But Lewis can of course look to more parallels with Suzuka for some hope for tomorrow’s race. At the first turn there of course having started second he rapidly re-established his command and then some, over Nico and everyone else. No one will bet much against similar happening tomorrow, especially as Lewis appears to have a happy knack of, somehow, always, getting the upper hand on his team mate. While for Nico his last win was way back in the Austrian round. In June.
It’s a long run to the first turn (actually called Turn 2) here and there will be plenty of opportunity to slipstream. Lewis, presumably with this in mind, noted ‘as we saw last year it’s not such a bad place for [starting from] P2…It’s a long, long way down to Turn One. Probably one of the longest ones of the whole year so it should create opportunities. But there are other opportunities throughout the race as well’.
And with what happened at that same first turn last year – the plumes of tyre smoke when Nico got his braking very wrong becoming the image most used to sum up the late-season momentum shift to Lewis – how brave is Nico going to be on the brakes this time?
At least though Nico self-admittedly has little to lose 12 months on. And while Lewis of course has a points buffer of close to two wins we also witnessed last time out that he isn’t terribly minded to cruise and collect in his team mate’s wake. If nothing else, it’s not his way.
Wolff added after qualifying that the Mercedes had experienced some rear tyre degradation here that may make their race tomorrow a little less straightforward. Not that the Mercs likely are in trouble. But it might give us different fare from last years’ tepid race when all could do an easy one stopper and degradation was near zero. Some teams reckoned they could have done 80 laps in a single set then, well beyond the 53 lap race distance.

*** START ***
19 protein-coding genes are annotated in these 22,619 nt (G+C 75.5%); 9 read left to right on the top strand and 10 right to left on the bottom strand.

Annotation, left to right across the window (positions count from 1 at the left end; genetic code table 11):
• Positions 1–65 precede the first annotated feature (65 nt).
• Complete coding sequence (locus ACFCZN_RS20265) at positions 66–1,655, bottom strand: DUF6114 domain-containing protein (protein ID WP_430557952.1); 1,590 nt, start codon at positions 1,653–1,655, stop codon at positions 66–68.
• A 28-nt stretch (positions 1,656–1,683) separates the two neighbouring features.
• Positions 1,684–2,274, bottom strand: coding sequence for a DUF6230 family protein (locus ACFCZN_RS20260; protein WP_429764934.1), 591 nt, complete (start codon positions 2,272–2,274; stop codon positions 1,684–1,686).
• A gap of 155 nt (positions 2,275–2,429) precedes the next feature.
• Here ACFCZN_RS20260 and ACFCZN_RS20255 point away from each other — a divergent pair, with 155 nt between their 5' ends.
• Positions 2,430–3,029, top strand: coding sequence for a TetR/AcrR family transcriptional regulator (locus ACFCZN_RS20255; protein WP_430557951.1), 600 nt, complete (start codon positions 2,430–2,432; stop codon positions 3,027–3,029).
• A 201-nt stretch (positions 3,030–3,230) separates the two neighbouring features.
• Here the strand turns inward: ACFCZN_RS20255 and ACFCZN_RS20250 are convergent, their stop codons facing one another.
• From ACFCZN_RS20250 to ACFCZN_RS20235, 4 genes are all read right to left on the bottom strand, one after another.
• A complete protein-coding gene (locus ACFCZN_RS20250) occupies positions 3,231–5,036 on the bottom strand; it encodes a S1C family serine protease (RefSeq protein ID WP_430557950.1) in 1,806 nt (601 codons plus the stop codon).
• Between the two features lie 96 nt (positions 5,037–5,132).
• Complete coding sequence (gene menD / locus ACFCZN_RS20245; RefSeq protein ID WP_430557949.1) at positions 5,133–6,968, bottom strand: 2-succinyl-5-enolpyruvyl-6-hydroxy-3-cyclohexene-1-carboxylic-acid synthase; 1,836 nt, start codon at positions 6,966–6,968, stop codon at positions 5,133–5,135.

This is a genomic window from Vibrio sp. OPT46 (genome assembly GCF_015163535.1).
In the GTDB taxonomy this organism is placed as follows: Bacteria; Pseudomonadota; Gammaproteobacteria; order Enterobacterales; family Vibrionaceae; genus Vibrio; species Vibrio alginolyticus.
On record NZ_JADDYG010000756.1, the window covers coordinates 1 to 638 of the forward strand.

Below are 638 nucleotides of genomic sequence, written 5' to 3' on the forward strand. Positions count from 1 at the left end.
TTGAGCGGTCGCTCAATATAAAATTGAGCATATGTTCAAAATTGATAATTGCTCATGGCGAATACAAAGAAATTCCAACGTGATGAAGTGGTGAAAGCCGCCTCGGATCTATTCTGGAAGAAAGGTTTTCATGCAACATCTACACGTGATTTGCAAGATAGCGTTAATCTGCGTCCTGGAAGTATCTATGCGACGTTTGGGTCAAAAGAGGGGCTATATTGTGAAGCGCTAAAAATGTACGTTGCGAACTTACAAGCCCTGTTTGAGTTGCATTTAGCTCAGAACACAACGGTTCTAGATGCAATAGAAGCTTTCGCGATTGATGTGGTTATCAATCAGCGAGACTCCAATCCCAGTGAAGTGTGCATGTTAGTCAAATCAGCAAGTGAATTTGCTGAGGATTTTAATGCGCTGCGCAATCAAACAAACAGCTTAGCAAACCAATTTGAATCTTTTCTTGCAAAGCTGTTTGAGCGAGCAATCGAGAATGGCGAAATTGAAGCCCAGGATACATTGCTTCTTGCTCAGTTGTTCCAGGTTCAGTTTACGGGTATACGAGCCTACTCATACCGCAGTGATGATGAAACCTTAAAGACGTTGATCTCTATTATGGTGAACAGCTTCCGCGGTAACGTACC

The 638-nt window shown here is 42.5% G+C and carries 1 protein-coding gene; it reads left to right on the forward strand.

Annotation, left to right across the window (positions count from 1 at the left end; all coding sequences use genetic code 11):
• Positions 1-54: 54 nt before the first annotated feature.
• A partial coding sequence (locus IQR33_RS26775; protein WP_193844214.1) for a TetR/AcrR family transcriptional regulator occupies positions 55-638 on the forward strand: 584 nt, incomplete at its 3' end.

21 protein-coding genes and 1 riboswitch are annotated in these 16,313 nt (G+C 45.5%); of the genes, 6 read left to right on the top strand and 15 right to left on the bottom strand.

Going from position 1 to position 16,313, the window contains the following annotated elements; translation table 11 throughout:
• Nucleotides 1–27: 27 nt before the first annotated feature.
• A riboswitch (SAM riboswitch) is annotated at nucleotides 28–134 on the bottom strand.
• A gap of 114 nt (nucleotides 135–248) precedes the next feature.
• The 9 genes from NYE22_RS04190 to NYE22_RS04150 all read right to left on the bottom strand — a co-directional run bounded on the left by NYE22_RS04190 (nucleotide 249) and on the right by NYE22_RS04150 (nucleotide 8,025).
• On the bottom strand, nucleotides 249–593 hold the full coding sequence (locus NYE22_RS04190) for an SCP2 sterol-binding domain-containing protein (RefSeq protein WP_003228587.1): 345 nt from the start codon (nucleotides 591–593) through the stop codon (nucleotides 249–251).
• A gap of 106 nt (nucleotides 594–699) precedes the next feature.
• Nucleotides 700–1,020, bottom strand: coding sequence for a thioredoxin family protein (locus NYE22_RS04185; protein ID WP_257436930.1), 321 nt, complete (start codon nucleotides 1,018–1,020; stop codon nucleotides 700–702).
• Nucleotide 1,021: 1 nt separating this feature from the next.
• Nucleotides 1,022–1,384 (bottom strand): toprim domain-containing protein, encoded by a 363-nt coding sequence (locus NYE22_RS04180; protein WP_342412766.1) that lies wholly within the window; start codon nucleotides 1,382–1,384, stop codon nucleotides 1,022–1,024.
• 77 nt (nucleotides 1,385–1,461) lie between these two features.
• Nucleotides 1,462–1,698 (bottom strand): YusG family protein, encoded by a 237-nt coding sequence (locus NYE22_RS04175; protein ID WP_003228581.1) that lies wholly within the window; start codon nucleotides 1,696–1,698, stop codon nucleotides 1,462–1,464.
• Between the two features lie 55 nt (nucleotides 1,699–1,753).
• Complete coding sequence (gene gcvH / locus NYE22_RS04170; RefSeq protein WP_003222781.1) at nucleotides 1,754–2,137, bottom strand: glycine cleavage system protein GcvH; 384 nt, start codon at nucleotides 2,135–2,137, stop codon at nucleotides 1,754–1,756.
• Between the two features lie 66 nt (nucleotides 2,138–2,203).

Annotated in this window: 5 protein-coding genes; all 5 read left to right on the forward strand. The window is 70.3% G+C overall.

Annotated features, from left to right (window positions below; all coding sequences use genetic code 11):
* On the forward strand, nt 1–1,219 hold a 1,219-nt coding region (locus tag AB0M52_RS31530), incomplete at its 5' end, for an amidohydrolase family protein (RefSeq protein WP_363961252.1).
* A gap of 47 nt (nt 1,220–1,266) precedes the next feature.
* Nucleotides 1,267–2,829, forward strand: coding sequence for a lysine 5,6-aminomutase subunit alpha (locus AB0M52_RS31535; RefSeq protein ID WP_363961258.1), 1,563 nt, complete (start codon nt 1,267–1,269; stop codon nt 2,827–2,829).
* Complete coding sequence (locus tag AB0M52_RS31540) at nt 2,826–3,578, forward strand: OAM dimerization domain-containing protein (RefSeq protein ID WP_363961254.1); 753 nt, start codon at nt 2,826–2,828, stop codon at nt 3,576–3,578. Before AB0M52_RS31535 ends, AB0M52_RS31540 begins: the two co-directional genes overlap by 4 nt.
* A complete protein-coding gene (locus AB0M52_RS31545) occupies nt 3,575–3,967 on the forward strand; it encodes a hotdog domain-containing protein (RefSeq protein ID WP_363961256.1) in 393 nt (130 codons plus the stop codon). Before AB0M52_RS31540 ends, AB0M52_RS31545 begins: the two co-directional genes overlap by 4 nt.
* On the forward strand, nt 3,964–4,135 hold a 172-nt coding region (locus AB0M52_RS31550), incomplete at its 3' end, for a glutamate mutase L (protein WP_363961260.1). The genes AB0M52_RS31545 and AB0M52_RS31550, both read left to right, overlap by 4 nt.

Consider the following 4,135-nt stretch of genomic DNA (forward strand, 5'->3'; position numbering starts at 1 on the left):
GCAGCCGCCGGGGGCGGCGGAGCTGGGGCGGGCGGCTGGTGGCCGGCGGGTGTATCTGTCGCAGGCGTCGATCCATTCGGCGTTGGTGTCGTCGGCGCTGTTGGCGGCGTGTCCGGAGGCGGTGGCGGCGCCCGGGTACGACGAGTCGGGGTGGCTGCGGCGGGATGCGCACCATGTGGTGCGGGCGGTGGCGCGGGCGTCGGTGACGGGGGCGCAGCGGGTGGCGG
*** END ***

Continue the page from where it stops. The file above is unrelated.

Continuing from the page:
But on the other hand at least one rival responded to the degradation debate instigated by Wolff with ‘what degradation?’ Sebastian Vettel added, smilingly, that ‘I’m not always believing what he [Wolff] says to be honest’.
Nico was more optimistic on the subject too: ‘Looks like we were especially quick on the soft which is always a good thing of course in the race, because everybody has to use them once so that can only help us’ he said. Lewis also sounded confident that a one-stopper would be possible nevertheless. ‘I don’t know how it will be for the race. I think from our short long run, the seven laps that we might have got, we have to take information from that, but it didn’t feel bad.’
Vettel for once wasn’t best of the rest, instead that honour went to Valtteri Bottas, again just like in Suzuka. Just like last year in fact. Bottas looked strong throughout and this track with its straights rewards low drag machines, which the Williams very much is. As the rather other-side-of-the-coin Daniel Ricciardo in the Red Bull noted: ‘[Horsepower] is the main thing here. It was similar last year; it was definitely one of our weaker circuits. There is a lot of let’s say relatively high downforce corners, your third gear sort of stuff, but the straights are long, and I think even just getting onto the straights at low speed that’s where the horsepower really comes into play, so you lose a lot…’ This may be the biggest difference to Singapore.
Vettel nevertheless thought third was possible today. ‘The lap was OK, but maybe not as good as it should have been…for tomorrow we have a good car and I think we should have a good race’. Ferrari indeed can be counted on to come on stronger on a Sunday. His team Kimi Raikkonen starts fifth, and was four tenths off Seb’s time.
Even Lewis admitted that an element of voodoo was around Sochi today. ‘Yeah, very strange coming into the weekend – people were making assumptions that we would have a repeat of Singapore. Obviously I had no idea what it’s going to be like and to think that now we have it the other way round it’s very, very strange.’ As ever he’ll be more minded than most to keep any strangeness to a minimum in tomorrow’s race.
Author: Graham Keilloh